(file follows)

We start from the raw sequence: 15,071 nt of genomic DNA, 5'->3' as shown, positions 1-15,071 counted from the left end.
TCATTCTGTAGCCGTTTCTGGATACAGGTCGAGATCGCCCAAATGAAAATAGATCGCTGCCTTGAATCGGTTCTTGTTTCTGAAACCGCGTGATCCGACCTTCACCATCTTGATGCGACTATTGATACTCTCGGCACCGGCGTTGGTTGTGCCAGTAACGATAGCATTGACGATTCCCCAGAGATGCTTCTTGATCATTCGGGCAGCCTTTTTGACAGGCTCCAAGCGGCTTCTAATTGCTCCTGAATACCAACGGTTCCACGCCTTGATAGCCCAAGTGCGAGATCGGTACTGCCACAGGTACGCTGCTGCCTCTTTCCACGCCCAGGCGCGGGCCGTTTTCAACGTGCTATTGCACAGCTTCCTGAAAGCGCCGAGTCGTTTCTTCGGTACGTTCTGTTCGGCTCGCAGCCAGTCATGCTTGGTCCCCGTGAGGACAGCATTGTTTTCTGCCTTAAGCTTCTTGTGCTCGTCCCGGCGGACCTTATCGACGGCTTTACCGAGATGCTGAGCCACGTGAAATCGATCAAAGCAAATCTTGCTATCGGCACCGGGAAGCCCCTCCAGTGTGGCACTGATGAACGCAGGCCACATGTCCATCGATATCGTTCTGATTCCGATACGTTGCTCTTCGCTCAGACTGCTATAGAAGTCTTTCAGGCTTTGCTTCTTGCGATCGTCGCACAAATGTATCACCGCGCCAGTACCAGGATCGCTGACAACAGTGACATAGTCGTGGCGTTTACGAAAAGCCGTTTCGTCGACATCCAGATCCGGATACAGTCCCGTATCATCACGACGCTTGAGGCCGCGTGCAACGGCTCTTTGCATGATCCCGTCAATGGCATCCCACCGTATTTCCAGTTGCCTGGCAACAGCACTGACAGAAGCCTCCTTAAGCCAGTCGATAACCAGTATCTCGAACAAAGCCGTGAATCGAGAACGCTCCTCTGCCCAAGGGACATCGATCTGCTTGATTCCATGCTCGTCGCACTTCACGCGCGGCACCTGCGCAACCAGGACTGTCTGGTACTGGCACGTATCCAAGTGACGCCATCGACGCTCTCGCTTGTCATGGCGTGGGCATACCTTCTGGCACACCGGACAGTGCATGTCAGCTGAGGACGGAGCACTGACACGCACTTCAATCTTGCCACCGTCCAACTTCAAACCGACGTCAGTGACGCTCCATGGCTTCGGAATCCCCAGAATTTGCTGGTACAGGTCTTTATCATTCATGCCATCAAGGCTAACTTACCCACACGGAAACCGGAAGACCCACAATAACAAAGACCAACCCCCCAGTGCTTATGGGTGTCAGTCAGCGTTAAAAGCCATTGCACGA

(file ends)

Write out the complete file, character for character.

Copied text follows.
We start from the raw sequence: 15,071 nt of genomic DNA, 5'->3' as shown, positions 1-15,071 counted from the left end.
TCATTCTGTAGCCGTTTCTGGATACAGGTCGAGATCGCCCAAATGAAAATAGATCGCTGCCTTGAATCGGTTCTTGTTTCTGAAACCGCGTGATCCGACCTTCACCATCTTGATGCGACTATTGATACTCTCGGCACCGGCGTTGGTTGTGCCAGTAACGATAGCATTGACGATTCCCCAGAGATGCTTCTTGATCATTCGGGCAGCCTTTTTGACAGGCTCCAAGCGGCTTCTAATTGCTCCTGAATACCAACGGTTCCACGCCTTGATAGCCCAAGTGCGAGATCGGTACTGCCACAGGTACGCTGCTGCCTCTTTCCACGCCCAGGCGCGGGCCGTTTTCAACGTGCTATTGCACAGCTTCCTGAAAGCGCCGAGTCGTTTCTTCGGTACGTTCTGTTCGGCTCGCAGCCAGTCATGCTTGGTCCCCGTGAGGACAGCATTGTTTTCTGCCTTAAGCTTCTTGTGCTCGTCCCGGCGGACCTTATCGACGGCTTTACCGAGATGCTGAGCCACGTGAAATCGATCAAAGCAAATCTTGCTATCGGCACCGGGAAGCCCCTCCAGTGTGGCACTGATGAACGCAGGCCACATGTCCATCGATATCGTTCTGATTCCGATACGTTGCTCTTCGCTCAGACTGCTATAGAAGTCTTTCAGGCTTTGCTTCTTGCGATCGTCGCACAAATGTATCACCGCGCCAGTACCAGGATCGCTGACAACAGTGACATAGTCGTGGCGTTTACGAAAAGCCGTTTCGTCGACATCCAGATCCGGATACAGTCCCGTATCATCACGACGCTTGAGGCCGCGTGCAACGGCTCTTTGCATGATCCCGTCAATGGCATCCCACCGTATTTCCAGTTGCCTGGCAACAGCACTGACAGAAGCCTCCTTAAGCCAGTCGATAACCAGTATCTCGAACAAAGCCGTGAATCGAGAACGCTCCTCTGCCCAAGGGACATCGATCTGCTTGATTCCATGCTCGTCGCACTTCACGCGCGGCACCTGCGCAACCAGGACTGTCTGGTACTGGCACGTATCCAAGTGACGCCATCGACGCTCTCGCTTGTCATGGCGTGGGCATACCTTCTGGCACACCGGACAGTGCATGTCAGCTGAGGACGGAGCACTGACACGCACTTCAATCTTGCCACCGTCCAACTTCAAACCGACGTCAGTGACGCTCCATGGCTTCGGAATCCCCAGAATTTGCTGGTACAGGTCTTTATCATTCATGCCATCAAGGCTAACTTACCCACACGGAAACCGGAAGACCCACAATAACAAAGACCAACCCCCCAGTGCTTATGGGTGTCAGTCAGCGTTAAAAGCCATTGCACGA